The two critical failings of the standard macro model that needs theoretical and empirical repair are: * The Term Structure of Interest Rates-The term structure of interest rates is fundamentally important in macroeconomics because monetary policy affects short-term interest rates, but investments depends on long-term interest rates. Theories about the term structure of interest rates thus connect monetary policy and investment but this model fails a variety of empirical tests.
There needs to be a better model of the “term structure” not just for academic correctness, but also because it involves monetary policy which affects short term interest rates which affect the economy especially at such a time as now where we are in a recession and the economy is not growing as quickly as anticipated. * Modeling expectations-Expectations are found everywhere in economic behavior. Rational expectation in economics is the predictions of the future value of economically relevant variables which are not systematically wrong in that all errors are random.
It is important to note that that the empirically success of modeling expectation has been deficient. In conclusion we will look at the effects of expected future government budget deficit. Positive fiscal multiplier is an important macro core belief, but nowadays the opposite seems to be the case globally. It is assumed that deficit reduction promotes economic growth in the short run. There are two rational reasons why convincing changes in fiscal policy implies lower future budget deficits that can stimulate the economy by producing lower long term real interest rates today.
Keynesian flow equilibrium argues that future fiscal contractions creates rational expectation of lower real short rates in the long run which leads to lower long term interest rates today. Long run stock equilibrium, which is the expectation of lower future public debt, leads to lower long rates today. The problems with this theory are: * Theoretical possibilities, not logical and empirical evidence are not established. * Basics of the theory of term structure are known to be wrong. * It assumes that the expected future short term interest rates fall because spending is expected to be weaker in the future.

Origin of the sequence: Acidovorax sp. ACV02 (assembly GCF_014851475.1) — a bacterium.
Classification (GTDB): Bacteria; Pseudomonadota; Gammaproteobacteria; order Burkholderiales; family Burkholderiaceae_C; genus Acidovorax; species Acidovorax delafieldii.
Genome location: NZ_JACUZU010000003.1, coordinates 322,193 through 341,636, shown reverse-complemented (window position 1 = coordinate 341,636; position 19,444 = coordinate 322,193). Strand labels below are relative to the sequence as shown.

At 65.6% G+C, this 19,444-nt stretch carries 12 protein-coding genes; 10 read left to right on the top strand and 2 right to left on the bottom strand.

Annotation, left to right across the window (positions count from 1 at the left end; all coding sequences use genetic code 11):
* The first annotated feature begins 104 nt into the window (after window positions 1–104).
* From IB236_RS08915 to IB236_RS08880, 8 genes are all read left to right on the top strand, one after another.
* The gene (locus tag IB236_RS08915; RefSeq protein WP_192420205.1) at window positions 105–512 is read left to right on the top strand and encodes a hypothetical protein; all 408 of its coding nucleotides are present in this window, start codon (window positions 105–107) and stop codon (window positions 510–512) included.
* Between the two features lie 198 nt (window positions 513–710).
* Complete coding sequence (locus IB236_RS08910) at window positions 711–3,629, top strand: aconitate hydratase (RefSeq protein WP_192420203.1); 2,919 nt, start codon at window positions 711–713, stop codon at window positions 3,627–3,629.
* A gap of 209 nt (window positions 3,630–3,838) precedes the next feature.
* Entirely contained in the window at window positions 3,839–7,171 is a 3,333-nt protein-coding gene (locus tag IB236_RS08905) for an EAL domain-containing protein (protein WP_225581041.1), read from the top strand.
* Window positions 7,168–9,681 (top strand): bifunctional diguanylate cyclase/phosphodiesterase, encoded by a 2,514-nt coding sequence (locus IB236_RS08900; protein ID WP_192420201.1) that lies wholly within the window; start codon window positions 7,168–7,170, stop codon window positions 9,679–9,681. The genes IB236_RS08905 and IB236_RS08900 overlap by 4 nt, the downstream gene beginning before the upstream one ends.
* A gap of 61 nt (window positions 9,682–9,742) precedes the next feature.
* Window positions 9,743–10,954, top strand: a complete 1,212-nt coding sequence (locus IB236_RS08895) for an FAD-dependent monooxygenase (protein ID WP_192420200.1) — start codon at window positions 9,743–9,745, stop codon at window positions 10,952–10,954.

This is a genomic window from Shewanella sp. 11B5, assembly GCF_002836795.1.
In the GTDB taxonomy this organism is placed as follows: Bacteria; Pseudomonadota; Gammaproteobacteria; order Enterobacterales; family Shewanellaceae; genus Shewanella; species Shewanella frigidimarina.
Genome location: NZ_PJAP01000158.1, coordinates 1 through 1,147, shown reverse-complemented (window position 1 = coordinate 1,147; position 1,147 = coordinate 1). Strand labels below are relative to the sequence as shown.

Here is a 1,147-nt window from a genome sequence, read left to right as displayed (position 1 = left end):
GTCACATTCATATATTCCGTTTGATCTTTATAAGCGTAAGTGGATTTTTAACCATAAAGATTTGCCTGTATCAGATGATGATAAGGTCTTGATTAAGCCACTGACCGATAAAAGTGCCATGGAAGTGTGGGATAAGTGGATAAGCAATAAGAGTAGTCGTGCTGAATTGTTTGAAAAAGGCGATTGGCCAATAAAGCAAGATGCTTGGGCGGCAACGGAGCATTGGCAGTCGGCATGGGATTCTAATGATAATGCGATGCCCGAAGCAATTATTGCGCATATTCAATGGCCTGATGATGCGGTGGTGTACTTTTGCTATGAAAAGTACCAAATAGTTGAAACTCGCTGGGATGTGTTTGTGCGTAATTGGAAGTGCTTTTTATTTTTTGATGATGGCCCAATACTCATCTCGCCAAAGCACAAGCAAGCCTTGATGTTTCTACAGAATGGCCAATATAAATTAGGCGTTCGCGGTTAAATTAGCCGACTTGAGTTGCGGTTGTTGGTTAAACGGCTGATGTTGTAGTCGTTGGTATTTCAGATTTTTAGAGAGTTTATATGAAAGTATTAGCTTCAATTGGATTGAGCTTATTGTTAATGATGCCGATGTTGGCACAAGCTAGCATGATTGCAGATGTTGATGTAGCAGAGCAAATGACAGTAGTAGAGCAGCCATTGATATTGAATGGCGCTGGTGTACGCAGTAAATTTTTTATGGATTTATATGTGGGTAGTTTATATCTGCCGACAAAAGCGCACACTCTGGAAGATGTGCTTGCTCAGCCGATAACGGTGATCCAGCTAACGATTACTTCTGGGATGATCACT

What we once knew as contractionary fiscal policy may come to be known as expansionary fiscal policy based on a plethora of reasons one being the Clinton budget plan in 1993. Deficit reduction can certainly expand and encourage economic growth and this is important not just from an academic perspective but also at a time like this where our unemployment rate is 9% and we are in a recession. IS-LM model and the given Phillips curve were used to explain the adjustment of prices. There was an assumption that Phillips curve had a natural rate of property which implied that the economy was self regulating in the long run.
Both private and public decision makers used the model to forecast important economic time series and to evaluate the effects of alternate macroeconomic policies. Today the IS- LM model is rarely used by academic macroeconomists. It is mentioned usually by academicians with contemptuous ridicule. While academic macroeconomists stray away IS-LM model augment the Phillips Curve, applied macroeconomists have barely changed the way the economy is analyzed. The ISLM model continues to be the best way to interpret discussion of economic policy in the press among policy makers.
Academic macroeconomists believe applied macroeconomists have not kept up to date with the advancing field of macroeconomics hence to continuous use of obsolete models. REFERENCES Blinder Alan S. 1997 “Is There A Core of Practical Macroeconomics That We Should All Believe? ” The American Economic Review, Vol. 87, No. 2, Papers and Proceedings of the Hundred and Fourth Annual Meeting of the American Economic Association (May):240-43. Jasay Anthony de. 2011 “What Became of the Liquidity Trap? ” Library of Economics and Liberty (June)